7th Edition: Trends in Marketing Communications Law
Last year, the Federal Trade Commission (FTC) reached record settlements with popular online social media platforms that were collecting personal information from children in violation of the Children’s Online Privacy Protection Act (COPPA).
In early 2019, the FTC agreed to settle claims against the operators of Musical.ly — now known as TikTok — for $5.7 million, which, at the time, was the largest civil settlement in a COPPA action to date. That record was shattered only six months later when the FTC, with assistance from the New York Attorney General’s Office, announced a COPPA settlement with Google and YouTube, with the companies agreeing to pay a whopping $170 million — nearly 30 times larger than the previously record-breaking TikTok settlement.
In addition to imposing significant penalties, regulators have been imposing more affirmative obligations upon operators of child-directed platforms to age-gate their content and to ensure that child-directed content is appropriately identified. For operators of websites and other online platforms that draw large audiences of children under 13 years of age, the FTC’s actions serve as a warning that their days of turning a blind eye to children’s use of content hosted on their platforms may be over.
While an age-gate was not necessary in YouTube’s case, since the content at issue was clearly directed to children, the settlement did require YouTube to provide channel owners a way to designate its content as child-directed and to notify such owners of their COPPA obligations. YouTube also agreed to end personalized advertising on children’s content altogether and introduced machine learning techniques to identify content that targets children.
The FTC also announced it would be reevaluating COPPA and held a workshop last October to assess whether the rule needed to be updated in response to rapid changes in technology, such as “smart” toys and devices. Child-directed content creators, privacy advocates and FTC officers discussed whether COPPA’s “actual knowledge” standard should be replaced with a heightened standard. Under discussion was also whether COPPA should be amended to better address websites and online services that do not include traditional child-oriented activities but have large numbers of child users, such as certain social media platforms.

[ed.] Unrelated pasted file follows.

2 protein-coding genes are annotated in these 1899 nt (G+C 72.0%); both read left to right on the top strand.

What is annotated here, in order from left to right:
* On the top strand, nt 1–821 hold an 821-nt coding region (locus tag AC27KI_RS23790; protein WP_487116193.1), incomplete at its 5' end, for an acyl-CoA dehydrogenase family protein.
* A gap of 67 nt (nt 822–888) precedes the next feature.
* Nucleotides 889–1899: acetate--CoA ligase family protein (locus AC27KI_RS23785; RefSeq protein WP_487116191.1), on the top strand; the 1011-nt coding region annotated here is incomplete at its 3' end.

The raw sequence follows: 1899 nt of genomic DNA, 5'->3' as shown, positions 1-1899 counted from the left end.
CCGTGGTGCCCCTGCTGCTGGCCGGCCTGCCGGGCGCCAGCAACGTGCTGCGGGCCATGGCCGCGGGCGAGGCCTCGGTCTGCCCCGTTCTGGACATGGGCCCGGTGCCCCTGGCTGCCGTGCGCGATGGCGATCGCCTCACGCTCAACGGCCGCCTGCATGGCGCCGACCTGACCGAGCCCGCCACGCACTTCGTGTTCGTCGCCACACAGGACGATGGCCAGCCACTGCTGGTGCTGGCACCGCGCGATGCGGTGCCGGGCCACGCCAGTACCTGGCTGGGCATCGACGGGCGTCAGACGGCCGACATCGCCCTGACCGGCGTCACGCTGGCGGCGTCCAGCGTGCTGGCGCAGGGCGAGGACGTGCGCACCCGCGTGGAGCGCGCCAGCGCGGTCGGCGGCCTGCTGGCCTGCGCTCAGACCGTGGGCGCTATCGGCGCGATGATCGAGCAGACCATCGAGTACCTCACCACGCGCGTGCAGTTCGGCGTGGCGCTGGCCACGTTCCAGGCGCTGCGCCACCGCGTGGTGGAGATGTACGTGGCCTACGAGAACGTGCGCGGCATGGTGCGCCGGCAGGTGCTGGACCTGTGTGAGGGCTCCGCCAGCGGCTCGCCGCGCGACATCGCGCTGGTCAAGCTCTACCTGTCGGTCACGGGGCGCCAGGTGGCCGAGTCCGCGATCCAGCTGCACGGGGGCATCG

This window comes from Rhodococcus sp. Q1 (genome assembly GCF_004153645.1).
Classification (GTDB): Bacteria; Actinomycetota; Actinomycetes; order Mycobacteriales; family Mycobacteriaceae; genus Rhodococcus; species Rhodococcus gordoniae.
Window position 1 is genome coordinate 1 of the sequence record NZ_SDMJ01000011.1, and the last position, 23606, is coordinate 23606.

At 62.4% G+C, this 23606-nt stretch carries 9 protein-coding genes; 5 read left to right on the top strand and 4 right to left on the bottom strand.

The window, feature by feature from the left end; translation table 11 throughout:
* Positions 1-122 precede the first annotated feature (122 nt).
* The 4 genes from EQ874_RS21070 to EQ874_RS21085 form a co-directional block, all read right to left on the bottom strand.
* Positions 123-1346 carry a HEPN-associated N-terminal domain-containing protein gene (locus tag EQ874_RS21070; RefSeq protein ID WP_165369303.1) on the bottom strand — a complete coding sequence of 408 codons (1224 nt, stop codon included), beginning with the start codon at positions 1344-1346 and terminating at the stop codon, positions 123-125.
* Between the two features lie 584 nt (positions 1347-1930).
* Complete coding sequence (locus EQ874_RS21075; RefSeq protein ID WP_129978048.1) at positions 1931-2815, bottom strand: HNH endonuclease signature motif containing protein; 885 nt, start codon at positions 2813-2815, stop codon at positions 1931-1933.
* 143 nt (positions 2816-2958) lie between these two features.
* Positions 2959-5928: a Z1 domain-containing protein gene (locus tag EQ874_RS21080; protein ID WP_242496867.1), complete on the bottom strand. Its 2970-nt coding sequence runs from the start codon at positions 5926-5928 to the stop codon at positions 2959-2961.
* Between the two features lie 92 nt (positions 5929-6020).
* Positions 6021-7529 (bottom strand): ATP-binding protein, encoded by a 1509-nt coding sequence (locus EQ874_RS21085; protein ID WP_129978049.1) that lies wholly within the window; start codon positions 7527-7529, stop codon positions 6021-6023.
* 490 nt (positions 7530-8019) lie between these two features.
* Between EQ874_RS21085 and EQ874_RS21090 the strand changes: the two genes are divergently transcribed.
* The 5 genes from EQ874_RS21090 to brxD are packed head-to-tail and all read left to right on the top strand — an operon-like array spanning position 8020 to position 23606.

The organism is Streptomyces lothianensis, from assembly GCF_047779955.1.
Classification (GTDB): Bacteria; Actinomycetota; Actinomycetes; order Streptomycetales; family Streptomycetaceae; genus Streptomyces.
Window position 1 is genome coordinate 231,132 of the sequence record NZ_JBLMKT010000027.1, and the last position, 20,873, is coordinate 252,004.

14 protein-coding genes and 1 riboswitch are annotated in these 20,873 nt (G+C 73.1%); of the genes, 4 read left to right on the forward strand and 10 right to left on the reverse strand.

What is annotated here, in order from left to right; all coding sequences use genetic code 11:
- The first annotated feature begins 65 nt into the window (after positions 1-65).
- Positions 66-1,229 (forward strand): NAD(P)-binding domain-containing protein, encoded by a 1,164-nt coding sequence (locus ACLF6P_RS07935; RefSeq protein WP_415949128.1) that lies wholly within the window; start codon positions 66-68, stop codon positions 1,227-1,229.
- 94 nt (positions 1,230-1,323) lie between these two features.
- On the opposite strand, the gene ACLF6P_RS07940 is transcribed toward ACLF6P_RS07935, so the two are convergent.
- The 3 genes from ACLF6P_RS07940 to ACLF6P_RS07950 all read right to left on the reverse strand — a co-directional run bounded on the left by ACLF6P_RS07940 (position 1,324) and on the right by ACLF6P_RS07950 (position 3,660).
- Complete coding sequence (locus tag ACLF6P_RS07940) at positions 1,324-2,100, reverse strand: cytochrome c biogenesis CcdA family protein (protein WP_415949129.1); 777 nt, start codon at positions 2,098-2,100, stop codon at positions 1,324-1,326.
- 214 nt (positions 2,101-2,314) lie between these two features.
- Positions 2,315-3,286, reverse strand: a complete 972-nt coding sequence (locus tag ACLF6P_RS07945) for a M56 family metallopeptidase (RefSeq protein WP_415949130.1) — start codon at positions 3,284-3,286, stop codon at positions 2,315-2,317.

However, reactions to last year’s groundbreaking developments have been mixed. Privacy advocates, as well as some regulators and lawmakers, felt that the settlements did not go far enough in imposing penalties and requiring meaningful changes, particularly as new “smart” technologies increasingly threaten new invasions of people’s privacy. On the flip side, many content creators complained that new restrictions would hurt their livelihood by preventing them from monetizing personalized ads on child-directed channels. What is clear is that the public is paying attention to these developments, as the FTC received over 175,000 responses to its request for comments on COPPA.
- This year and the coming decade will likely bring more enforcement actions against companies that violate COPPA, including social media platforms and technology services.
- The FTC’s settlements with TikTok and YouTube should put online services on notice that if they claim to be general audience sites but attract a large number of children, they should re-evaluate their COPPA obligations and take preemptive steps to ensure they are in compliance with the law.
- Through the FTC’s attempt to adapt COPPA to children’s use of modern technologies, COPPA may be expanded to create accommodations which will enable continued technological innovations while also keeping up with children’s increased use of digital platforms.